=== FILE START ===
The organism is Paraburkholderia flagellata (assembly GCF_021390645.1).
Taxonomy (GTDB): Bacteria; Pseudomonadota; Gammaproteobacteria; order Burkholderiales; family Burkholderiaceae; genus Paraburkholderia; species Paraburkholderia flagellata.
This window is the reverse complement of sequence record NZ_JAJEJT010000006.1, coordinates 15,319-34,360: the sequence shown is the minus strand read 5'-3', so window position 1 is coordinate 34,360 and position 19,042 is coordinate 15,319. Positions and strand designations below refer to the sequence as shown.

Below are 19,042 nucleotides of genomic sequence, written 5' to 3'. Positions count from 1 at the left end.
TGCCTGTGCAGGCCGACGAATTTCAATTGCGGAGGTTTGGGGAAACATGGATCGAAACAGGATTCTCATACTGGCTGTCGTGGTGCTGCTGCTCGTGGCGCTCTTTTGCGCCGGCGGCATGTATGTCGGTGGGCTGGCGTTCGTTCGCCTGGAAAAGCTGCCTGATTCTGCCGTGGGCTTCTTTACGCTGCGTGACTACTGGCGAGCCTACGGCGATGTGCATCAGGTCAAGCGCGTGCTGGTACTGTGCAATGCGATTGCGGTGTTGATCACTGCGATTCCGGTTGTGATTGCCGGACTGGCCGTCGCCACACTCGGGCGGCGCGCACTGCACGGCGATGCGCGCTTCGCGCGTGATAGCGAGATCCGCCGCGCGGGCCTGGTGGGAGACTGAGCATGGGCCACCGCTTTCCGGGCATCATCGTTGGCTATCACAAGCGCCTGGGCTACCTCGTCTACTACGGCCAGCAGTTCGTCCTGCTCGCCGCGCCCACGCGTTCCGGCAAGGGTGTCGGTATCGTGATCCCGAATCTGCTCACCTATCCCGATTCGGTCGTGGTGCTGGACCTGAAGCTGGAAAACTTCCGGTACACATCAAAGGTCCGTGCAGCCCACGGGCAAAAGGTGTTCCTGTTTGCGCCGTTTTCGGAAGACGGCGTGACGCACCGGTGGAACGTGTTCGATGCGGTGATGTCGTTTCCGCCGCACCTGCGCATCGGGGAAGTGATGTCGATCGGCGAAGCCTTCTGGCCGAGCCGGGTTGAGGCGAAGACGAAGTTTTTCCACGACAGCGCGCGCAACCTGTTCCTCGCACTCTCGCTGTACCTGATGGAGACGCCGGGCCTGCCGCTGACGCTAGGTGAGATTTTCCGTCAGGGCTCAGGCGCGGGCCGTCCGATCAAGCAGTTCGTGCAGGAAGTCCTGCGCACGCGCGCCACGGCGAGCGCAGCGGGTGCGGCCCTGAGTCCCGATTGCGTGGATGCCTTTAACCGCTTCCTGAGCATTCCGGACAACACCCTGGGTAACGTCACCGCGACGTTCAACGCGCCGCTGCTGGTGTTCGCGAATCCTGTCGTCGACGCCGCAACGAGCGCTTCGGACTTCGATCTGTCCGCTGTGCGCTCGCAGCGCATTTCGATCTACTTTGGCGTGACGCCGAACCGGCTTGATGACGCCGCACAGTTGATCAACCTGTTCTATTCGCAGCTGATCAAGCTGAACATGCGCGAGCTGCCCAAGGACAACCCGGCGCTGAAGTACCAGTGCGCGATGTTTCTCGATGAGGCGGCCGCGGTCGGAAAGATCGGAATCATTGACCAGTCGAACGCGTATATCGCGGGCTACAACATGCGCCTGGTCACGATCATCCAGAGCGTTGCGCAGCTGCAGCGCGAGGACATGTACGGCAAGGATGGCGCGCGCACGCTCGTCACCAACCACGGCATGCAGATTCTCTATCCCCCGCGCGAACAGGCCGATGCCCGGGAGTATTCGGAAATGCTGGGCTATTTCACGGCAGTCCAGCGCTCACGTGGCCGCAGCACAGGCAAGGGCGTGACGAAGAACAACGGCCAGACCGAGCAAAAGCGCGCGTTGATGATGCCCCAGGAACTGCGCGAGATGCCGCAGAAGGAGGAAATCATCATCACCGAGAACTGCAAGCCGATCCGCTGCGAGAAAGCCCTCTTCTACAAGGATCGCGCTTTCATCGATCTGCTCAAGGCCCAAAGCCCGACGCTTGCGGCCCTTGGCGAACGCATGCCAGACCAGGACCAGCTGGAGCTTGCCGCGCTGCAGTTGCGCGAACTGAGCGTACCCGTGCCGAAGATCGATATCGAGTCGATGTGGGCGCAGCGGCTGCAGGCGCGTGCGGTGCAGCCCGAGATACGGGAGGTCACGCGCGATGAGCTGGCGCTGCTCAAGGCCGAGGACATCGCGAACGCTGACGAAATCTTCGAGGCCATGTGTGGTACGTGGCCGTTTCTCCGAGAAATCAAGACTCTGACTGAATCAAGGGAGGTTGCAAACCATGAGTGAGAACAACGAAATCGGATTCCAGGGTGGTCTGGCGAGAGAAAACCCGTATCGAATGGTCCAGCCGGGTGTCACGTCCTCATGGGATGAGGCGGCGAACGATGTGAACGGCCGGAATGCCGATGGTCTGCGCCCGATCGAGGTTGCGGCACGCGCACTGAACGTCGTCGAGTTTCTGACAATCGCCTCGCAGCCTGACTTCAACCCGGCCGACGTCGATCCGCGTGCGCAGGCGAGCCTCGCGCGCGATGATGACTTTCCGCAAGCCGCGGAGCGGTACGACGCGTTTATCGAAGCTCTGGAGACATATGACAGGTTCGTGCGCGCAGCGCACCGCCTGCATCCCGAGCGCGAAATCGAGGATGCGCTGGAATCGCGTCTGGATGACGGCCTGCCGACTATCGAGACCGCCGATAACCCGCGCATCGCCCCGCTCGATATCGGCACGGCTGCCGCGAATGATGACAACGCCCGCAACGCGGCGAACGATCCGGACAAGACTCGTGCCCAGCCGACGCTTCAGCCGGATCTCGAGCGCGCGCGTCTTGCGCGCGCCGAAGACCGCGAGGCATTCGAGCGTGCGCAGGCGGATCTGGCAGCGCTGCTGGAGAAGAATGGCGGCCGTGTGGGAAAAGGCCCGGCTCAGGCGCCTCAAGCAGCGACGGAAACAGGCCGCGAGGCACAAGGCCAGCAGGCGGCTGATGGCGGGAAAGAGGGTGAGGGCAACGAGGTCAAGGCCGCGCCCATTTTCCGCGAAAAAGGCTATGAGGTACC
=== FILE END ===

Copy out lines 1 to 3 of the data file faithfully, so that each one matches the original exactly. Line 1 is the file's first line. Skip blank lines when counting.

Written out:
The organism is Paraburkholderia flagellata (assembly GCF_021390645.1).
Taxonomy (GTDB): Bacteria; Pseudomonadota; Gammaproteobacteria; order Burkholderiales; family Burkholderiaceae; genus Paraburkholderia; species Paraburkholderia flagellata.
This window is the reverse complement of sequence record NZ_JAJEJT010000006.1, coordinates 15,319-34,360: the sequence shown is the minus strand read 5'-3', so window position 1 is coordinate 34,360 and position 19,042 is coordinate 15,319. Positions and strand designations below refer to the sequence as shown.